SRP Researchers Develop Tools and Methods to Characterize the Exposome
The combined effects of contaminants from air, water, and food, as well as chemicals produced by the body, complicate efforts to find links between chemical exposures and disease. Because of this complexity, environmental health researchers are investigating the exposome, or the totality of exposures of an individual from conception onward.
Superfund Research Program (SRP) Center scientists and engineers are developing new tools and methods to better understand the exposome. These elements include exposure tools to describe the complex nature of the environment, methods to assess biological response from multiple stressors, and ways to integrate different types of data to characterize the effects of multiple exposures on health. A more comprehensive understanding of how the environment influences human health throughout the lifespan is an important step toward identifying and reducing disease risk.
Tools to Better Understand Complex Exposures
As the environmental health science field strives to better understand the complexity of chemical exposures, SRP researchers have developed non-targeted methods to understand and characterize a variety of compounds in the environment and in our bodies.
For example, after Hurricane Florence devastated parts of North and South Carolina in September 2018, Duke University SRP Center researchers Lee Ferguson, Ph.D., and Abigail Joyce, Ph.D., collected floodwater samples along the Neuse River and some of its tributaries. The Duke SRP Center’s Analytical Chemistry Core is conducting non-targeted screening on the samples using high-resolution, accurate-mass mass spectrometry, a technique to identity the diverse set of compounds present in the sample.
With SRP and other NIEHS funding, Kim Anderson, Ph.D., and her team at Oregon State University (OSU) developed simple, wearable silicone wristbands to capture and measure a large number of diverse compounds at environmentally relevant concentrations. The wristbands have been used to study personal exposures following Hurricane Harvey, pesticide exposures in West Africa, links between flame retardant exposure and social behaviors in children, and more.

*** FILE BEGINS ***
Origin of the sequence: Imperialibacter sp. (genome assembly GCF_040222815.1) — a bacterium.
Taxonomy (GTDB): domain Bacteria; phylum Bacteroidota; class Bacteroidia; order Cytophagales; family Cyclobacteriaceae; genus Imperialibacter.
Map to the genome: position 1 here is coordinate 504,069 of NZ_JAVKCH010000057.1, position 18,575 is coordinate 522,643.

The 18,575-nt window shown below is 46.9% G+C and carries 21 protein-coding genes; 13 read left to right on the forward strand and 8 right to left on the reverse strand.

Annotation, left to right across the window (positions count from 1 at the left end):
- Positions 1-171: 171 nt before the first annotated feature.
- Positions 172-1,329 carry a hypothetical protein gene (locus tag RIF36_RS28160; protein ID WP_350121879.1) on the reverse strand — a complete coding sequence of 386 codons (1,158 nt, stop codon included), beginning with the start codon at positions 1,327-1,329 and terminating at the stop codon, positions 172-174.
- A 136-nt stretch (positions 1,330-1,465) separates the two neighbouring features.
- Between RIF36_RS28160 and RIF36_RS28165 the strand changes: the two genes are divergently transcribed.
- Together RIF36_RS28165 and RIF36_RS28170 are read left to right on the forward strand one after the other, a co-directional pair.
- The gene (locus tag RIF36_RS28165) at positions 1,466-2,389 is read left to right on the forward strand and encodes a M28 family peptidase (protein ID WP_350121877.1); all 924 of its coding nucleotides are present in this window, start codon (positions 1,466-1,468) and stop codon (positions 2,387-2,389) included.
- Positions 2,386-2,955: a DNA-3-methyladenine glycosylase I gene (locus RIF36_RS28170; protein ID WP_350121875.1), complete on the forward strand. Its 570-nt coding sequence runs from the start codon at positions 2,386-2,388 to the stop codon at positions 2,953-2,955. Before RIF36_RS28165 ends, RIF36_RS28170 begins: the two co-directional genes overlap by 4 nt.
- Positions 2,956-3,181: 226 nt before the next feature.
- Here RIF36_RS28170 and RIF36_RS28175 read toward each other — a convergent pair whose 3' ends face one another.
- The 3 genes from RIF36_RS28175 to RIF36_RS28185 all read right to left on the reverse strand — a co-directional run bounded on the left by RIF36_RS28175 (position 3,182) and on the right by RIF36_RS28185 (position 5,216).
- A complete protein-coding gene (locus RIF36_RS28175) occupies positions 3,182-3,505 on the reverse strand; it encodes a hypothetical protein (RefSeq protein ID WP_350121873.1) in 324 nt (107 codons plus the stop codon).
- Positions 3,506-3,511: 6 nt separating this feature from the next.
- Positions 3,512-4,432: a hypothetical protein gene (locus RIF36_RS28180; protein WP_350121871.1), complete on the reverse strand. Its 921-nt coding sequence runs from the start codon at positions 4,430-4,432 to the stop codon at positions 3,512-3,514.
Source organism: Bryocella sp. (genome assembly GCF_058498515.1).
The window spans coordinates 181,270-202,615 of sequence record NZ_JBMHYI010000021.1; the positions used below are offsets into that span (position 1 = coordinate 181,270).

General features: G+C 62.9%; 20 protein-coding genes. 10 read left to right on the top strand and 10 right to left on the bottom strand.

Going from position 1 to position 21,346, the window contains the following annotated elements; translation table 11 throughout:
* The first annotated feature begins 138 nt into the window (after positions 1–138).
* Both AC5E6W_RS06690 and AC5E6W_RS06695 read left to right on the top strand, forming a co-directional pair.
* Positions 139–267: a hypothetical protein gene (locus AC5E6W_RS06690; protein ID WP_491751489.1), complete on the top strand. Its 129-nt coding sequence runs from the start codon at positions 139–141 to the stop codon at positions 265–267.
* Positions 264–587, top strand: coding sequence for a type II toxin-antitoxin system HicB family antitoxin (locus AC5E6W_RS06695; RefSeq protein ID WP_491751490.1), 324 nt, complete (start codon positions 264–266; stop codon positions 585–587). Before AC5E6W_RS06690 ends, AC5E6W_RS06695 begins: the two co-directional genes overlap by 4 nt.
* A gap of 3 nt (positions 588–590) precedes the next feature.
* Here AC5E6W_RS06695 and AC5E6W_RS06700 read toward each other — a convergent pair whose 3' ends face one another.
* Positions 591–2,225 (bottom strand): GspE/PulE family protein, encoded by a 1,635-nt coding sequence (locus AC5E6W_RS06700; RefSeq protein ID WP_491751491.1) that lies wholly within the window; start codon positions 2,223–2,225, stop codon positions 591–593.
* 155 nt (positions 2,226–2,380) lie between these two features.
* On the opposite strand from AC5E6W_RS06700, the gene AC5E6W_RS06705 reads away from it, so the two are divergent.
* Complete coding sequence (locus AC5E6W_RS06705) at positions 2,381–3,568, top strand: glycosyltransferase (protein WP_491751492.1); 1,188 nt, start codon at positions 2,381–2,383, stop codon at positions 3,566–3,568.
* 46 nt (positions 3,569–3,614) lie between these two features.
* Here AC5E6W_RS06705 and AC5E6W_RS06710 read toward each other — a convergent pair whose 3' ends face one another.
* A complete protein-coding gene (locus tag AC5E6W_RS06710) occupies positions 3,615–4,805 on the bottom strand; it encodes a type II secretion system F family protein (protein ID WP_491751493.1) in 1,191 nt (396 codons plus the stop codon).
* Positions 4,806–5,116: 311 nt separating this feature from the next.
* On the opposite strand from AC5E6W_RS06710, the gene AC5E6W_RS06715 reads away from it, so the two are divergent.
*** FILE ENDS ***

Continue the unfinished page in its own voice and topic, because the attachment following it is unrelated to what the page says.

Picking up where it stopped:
OSU SRP Center researchers also have developed a method to automate non-targeted analysis of environmental samples using two‐dimensional gas chromatography coupled with time-of-flight mass spectrometry. Their method, which analyzes complex mixtures of comparative samples, reduces the potential for human error during heavy data handling and decreases data analysis time at least tenfold.
University of California (UC) Berkeley SRP Center researcher Stephen Rappaport, Ph.D., is using a battery of untargeted methods, notably metabolomics and proteomics, which are large-scale studies of metabolites and proteins, to characterize the exposome. In addition to characterizing exposures using dried blood spots, Rappaport also has shown that saliva may be a practical alternative to blood for characterizing such exposures. His work shows how saliva contains important molecular information and can be measured over time to construct individual exposure histories and to discover risk factors for disease.
At the Northeastern University SRP Center, researchers led by Roger Giese, Ph.D., developed a new cost-effective tool and accompanying method to extract substances from urine. The porous extraction paddle provides a simple method for solid-phase extraction of urine samples. This non-targeted technique can reveal large numbers of exposures to substances foreign to the body, or xenobiotics. By measuring the wide range of exposures in a non-targeted way and collecting subsequent health data, researchers may be able to find new associations between exposures and health outcomes.